How do you find the time to game? Kotaku commenter Bloodpudding shares his gaming regimen with us in today's Speak-Up on Kotaku. Why not share yours?
I motivate myself to wake up early by letting myself play video games for one hour each morning.
That is to say, I wake up an extra hour earlier than I need to, in order to budget time in for gaming.
The benefit is twofold:
1. There is the before-mentioned motivation to drag my ass out of bed.
2. After playing for 1 hour, during which time I usually drink two cups of coffee, I am alert and awake and ready to start my day — it seems to take an hour for me to warm up, regardless of the amount of sleep I get, so why not wake a little early and give myself the time I need?
At night, I will often play a family friendly game (LBP, Mario Kart, etc.) with my tiny Japanese wife for 20-30 minutes.
Often I'll even sneak in 20 minutes at lunch time, when I can.
I know from my past what it is like to play compulsively — I've had the experience of playing deep into the night and missing out on sleep (actually, one of the reasons I prefer to game in the morning.)
But I haven't done that in years. Games never keep me up at night past my bedtime. I get my work done. I never regret spending time with my games thinking I should have worked more.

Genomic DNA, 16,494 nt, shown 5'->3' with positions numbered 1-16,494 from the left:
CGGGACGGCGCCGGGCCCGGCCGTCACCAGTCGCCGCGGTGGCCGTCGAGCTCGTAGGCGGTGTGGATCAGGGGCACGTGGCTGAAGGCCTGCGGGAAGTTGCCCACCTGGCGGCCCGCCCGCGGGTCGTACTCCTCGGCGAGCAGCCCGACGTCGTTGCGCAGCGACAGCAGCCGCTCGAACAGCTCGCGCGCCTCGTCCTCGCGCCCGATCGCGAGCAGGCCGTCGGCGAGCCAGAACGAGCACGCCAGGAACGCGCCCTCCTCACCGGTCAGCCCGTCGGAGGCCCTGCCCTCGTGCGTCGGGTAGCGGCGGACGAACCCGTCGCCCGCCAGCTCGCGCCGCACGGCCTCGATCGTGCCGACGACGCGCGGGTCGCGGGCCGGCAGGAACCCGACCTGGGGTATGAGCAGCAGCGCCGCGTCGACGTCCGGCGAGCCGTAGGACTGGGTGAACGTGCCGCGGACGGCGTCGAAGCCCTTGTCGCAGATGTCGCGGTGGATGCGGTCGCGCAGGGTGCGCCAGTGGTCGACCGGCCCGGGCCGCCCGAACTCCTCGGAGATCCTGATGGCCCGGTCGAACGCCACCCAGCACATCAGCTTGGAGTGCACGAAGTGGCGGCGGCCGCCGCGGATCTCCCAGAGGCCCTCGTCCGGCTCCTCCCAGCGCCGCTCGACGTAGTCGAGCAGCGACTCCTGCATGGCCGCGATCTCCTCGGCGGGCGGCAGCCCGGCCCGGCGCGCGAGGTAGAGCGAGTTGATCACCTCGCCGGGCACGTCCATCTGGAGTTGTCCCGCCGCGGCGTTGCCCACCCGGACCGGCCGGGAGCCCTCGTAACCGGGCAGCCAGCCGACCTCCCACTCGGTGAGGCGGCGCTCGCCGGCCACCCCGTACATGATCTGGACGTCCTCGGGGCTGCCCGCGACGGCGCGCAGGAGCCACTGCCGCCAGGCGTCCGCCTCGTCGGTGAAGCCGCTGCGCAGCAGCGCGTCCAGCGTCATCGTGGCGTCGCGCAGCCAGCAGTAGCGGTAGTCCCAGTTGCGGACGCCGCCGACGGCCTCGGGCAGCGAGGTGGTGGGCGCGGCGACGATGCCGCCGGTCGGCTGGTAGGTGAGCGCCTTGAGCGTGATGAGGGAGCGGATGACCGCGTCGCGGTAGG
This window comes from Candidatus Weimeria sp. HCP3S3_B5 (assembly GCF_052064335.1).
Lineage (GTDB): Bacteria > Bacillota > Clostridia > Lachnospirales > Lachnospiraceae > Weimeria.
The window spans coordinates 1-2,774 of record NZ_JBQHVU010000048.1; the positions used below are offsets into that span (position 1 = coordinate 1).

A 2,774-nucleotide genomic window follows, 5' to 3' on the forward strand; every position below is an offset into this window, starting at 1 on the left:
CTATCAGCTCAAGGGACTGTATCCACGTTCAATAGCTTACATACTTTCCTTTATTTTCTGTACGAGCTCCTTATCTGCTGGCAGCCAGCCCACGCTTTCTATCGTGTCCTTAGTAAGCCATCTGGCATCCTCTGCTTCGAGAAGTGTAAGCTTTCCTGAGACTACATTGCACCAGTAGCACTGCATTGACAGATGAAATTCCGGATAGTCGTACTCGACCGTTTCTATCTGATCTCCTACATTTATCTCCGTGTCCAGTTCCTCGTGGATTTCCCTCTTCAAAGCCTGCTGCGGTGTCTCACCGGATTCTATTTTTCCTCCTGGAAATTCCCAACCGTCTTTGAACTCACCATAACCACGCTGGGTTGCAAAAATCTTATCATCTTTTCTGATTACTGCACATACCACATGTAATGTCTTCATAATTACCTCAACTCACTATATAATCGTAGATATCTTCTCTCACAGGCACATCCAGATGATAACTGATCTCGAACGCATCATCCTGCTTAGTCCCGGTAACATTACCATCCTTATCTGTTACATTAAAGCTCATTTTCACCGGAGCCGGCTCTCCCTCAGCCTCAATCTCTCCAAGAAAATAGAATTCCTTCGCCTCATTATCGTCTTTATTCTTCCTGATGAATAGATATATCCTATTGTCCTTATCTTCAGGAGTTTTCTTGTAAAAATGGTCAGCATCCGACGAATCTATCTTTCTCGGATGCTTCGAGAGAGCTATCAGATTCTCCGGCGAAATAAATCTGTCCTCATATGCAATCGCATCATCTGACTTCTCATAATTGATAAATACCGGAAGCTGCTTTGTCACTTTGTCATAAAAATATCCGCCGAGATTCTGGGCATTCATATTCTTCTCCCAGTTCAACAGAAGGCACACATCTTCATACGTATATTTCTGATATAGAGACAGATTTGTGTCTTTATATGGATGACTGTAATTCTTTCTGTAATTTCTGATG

But when you add it up I'm playing games between 1 hour and 20 minutes up to almost 2 hours on weekdays.
I probably play 3-4 on Saturday, my recreation day, and 2-3 hours on Sunday (my CHORES and recreation day.)
Again, I don't ever feel regretful or miss sleep, I get my work done. I've asked my wife if she ever feels I play too many games, or if she feels neglected and she says no, she's completely fine with my hobby.
I very actively find joy in games. It's not just something I mindlessly do because I can't think of anything else to do, like the way some people watch TV ("Why are you watching that crappy ROSANNE rerun?" *shrug* "There's nothing else on.")
No, I am actively involved and enjoying my time spent.
And I feel emotionally fine. But I was just thinking about the numbers when you add them up — even if I'm still getting my work done, and not playing compulsively, not feeling any remorse or regret about spent time, is there a quantitative upper limit to the amount one should devote to one's hobby each week?
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